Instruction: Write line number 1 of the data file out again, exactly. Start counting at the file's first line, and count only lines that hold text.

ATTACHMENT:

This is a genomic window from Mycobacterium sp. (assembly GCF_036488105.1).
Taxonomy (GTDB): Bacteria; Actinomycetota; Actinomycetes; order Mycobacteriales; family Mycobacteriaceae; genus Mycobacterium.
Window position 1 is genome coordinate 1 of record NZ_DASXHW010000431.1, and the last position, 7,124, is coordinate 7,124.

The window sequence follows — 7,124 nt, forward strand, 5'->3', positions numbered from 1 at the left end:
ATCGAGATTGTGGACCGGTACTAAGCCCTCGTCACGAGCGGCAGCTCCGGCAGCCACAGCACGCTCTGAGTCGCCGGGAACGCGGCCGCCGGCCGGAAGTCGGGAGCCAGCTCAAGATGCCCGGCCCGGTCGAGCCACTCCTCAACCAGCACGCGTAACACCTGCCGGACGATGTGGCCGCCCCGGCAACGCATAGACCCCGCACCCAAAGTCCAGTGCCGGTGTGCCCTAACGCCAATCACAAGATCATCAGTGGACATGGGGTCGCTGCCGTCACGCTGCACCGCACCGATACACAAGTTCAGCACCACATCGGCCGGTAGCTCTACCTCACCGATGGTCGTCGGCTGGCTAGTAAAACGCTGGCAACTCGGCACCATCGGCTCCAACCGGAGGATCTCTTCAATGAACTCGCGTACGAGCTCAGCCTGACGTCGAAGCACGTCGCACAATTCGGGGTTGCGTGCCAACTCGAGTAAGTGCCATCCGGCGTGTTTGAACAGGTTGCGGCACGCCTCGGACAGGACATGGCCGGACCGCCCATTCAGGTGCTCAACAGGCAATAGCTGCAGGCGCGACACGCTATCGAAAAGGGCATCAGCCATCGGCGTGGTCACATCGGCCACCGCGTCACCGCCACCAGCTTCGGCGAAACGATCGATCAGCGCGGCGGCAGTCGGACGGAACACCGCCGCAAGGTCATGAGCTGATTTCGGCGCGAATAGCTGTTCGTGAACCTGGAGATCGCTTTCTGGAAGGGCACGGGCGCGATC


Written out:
This is a genomic window from Mycobacterium sp. (assembly GCF_036488105.1).